The Coastal Disturbance Ecology Lab researches drivers of coastal change. The goal for much of our research is to track transitions in structure and function of ecosystems and societies with disturbances such as storms, floods, and climate change. We study this on multiple spatial and temporal scales, using LiDAR, census records, historical maps, and aerial imagery in GIS to track landscape changes over time. We also conduct field experiments and surveys to measure community-level responses. A major question driving our research is “how have humans altered the response and recovery of systems?”
40% of the world population lives within 100km of the coast and climate change affects coastal areas uniquely, with both rising temperatures and sea levels potentially driving slow ecosystem transitions and land loss, while increased storm intensity and unpredictability can produce sudden changes in an already stressed environment. We aim to broaden the knowledge of how multiple stressors, including landscape modifications, nutrient inputs, and climate change, interact with both natural and anthropogenic disturbances to affect structure, function, and stability at the landscape-scale.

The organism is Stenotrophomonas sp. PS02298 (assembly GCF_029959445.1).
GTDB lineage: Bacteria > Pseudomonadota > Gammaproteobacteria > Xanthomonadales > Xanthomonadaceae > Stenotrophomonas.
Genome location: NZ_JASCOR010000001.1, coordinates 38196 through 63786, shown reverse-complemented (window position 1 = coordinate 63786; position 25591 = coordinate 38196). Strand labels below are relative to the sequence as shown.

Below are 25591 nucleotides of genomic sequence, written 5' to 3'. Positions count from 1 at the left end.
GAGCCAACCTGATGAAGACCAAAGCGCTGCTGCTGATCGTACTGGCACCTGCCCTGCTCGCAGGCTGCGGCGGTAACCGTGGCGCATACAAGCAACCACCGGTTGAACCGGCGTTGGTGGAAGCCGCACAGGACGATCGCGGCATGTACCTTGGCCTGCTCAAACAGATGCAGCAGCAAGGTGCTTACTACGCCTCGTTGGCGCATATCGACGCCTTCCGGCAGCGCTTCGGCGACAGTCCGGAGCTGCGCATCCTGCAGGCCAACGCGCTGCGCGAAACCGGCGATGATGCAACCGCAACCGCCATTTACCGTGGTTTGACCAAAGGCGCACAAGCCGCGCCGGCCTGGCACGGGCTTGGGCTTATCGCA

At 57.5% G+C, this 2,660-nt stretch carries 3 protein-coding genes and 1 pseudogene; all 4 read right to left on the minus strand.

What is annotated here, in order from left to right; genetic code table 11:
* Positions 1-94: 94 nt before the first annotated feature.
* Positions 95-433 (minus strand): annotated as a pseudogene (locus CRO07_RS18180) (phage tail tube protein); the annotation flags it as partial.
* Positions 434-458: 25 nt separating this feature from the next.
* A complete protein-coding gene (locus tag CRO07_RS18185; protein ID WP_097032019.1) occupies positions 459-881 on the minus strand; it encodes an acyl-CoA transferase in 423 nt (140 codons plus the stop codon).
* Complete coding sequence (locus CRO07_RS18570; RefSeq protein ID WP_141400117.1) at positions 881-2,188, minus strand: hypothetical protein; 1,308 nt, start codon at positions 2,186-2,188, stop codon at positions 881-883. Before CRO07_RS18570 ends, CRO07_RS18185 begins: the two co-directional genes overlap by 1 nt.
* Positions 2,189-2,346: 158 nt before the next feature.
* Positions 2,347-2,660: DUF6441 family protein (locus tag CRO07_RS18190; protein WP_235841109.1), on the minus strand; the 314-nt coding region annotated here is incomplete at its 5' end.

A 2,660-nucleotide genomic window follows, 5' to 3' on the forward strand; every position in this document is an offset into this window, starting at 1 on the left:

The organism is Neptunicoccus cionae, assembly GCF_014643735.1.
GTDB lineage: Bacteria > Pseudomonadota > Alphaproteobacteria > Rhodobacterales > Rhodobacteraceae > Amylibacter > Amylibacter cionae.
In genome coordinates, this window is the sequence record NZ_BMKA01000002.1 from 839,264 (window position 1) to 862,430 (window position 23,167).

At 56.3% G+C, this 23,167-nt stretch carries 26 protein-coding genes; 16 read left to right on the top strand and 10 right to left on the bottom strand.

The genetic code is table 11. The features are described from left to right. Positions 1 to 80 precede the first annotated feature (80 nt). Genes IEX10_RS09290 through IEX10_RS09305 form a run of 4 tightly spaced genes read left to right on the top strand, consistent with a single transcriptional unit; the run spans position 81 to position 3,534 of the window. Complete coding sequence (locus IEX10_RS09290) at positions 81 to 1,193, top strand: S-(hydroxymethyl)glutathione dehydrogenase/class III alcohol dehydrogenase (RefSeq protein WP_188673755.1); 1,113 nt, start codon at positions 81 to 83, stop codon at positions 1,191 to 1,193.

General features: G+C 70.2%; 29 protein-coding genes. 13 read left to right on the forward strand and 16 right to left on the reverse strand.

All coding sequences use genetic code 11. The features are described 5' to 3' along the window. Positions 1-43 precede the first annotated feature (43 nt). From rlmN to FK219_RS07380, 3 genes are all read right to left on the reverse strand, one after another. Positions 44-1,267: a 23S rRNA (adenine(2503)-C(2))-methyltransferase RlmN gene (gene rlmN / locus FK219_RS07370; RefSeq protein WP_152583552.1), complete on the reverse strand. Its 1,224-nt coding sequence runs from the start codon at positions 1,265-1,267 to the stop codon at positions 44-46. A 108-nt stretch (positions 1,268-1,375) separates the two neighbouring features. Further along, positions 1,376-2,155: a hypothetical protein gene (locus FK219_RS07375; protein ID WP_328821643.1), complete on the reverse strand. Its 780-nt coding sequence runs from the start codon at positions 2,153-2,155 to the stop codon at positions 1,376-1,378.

Small-scale anthropogenic modifications to a marsh can have landscape-scale impacts, both positively and negatively, with climate driven sea-level rise. Our restoration work seeks to uncover the additive impact that small-scale development and subsequent restoration can impart on a system. Uncovering elevation and hydrologic drivers of natural recovery can help prioritize restoration science to restore functioning of a system rather than structure of a system. By restoring natural functioning, we may allow the system to naturally restore its structure.
Living shoreline restoration is an alternative to hard armoring that will potentially allow the coastal system to 'keep up' with sea level rise. We documented the impact multiple small-scale living shoreline restorations can have on entire system when considered additively.
We are also involved in an ongoing large-scale analysis of oyster reef restoration ecological impact, from New jersey to Louisiana.
We used field work and GIS to track coastal erosion in Louisiana after the Deepwater Horizon oil spill and potential land loss due to small hydrologic modifications on the Louisiana coast, which disproportionality impacted Native American tribes.